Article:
Cuong Vu

Cuong Vu Bound
Cuong Vu Bound
Cuong Vu's debut recording as a leader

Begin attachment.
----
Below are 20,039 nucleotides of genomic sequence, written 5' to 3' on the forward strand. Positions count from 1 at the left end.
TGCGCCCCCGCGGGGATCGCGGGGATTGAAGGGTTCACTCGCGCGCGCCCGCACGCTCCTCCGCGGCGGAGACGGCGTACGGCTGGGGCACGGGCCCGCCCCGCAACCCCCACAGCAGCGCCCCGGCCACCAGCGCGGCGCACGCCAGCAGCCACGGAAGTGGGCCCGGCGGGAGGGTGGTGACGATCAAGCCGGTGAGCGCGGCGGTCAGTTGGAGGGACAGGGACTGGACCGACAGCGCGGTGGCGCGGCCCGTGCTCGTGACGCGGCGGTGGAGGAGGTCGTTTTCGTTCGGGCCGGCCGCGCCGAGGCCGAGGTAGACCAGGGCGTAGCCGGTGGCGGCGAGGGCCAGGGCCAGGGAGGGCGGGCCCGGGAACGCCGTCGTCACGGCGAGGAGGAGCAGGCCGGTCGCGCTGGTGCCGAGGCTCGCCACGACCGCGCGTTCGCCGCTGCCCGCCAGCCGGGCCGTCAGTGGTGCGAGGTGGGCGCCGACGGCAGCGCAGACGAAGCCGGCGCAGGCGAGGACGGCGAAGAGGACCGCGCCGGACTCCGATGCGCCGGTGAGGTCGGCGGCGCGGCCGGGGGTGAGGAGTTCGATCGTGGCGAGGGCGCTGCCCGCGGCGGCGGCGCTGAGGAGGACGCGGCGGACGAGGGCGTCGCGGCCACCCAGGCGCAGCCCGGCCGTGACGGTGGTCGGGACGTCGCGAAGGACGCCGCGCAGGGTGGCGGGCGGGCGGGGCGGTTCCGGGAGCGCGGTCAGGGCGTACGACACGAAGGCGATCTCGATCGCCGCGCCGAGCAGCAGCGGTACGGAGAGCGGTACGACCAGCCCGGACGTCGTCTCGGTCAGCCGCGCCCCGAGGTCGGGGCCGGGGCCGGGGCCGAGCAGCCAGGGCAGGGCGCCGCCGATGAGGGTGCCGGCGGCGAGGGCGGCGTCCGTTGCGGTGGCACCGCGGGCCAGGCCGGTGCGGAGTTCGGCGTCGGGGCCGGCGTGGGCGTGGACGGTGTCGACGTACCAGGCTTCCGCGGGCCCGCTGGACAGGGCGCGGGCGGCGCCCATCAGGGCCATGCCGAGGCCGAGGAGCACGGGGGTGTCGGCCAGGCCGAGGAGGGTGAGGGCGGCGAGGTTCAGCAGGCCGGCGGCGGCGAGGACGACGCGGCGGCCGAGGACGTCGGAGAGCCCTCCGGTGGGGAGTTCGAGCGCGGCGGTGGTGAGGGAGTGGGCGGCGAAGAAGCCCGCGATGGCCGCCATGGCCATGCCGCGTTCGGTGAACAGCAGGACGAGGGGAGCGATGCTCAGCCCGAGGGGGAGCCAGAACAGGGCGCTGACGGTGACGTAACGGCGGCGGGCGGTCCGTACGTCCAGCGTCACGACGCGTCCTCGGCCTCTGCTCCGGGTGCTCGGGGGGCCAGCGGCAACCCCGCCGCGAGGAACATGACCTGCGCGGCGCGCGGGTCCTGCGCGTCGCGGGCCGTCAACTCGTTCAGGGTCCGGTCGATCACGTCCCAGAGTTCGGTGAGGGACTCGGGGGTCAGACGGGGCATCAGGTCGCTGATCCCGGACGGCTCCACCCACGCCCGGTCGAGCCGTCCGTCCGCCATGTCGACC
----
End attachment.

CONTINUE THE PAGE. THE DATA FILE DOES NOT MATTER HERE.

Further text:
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Vietnamese-born trumpeter Vu displays a modern progressive aesthetic in his music that points to many influences in jazz, 20th century contemporary, and even pop music. Keyboardist Jamie Saft, electric bass guitarist Stomu Takeishi, and percussionist Jim Blackare able to wring every ounce of emotion and power out of the leaders solid toned, never mushy, or slurred horn. The clarity of Vu's sound is astonishing, and this band may be bound by an avant- jazz pigeonhole, but not ever gagged by it. Vu wrote most of the material here. A naturally kinetic, dissented funk with throbbing Fender Rhodes from Saft acts as a fuse, setting off the artist's intense, searing trumpet on "Two." A Sun Ra-like mystery processional with yearning trumpet and flowing piano informs "Our Bridge." Contrary rhythms of six and four match a bass/drums versus trumpet/piano battle on the quintessential push me/pull you piece "Still Ragged," with wild bridge work á la Cecil Taylor via Saft. The title track, co-written by Vu and Holly Palmer, has a three-way personality, starting in lovely, soaring space musings, going to a pounding rock beat from Black, a sweet pop-type vocal from the surprisingly attractive Vu, and an acidic tail. "The Drift" is as it sounds, from introspective to dramatic three piano chords, first somber, then forceful. "Acid Kiss" is a lower, edited Swiss cheese funk, with holes filled by Vu's inquiring trumpet and Saft's here and there Rhodes. It's quite Miles Davis-esque, building to peak intensity. The finale, "The Burn," written by Scott Wilk and Palmer, claims to be Charles Ives influenced. It's more rockish under urban landscape vista sonorities, a very free and unforced wall of sound that eventually settles on a glassy, aquamarine bottom. Vu's concept is unique and distinctive, but this is only the beginning for him. It's short in time at under 50 minutes, but fully charged with depth, substance, and fine musicianship. Recommended. - AllMusic Review by Michael G. Nastos

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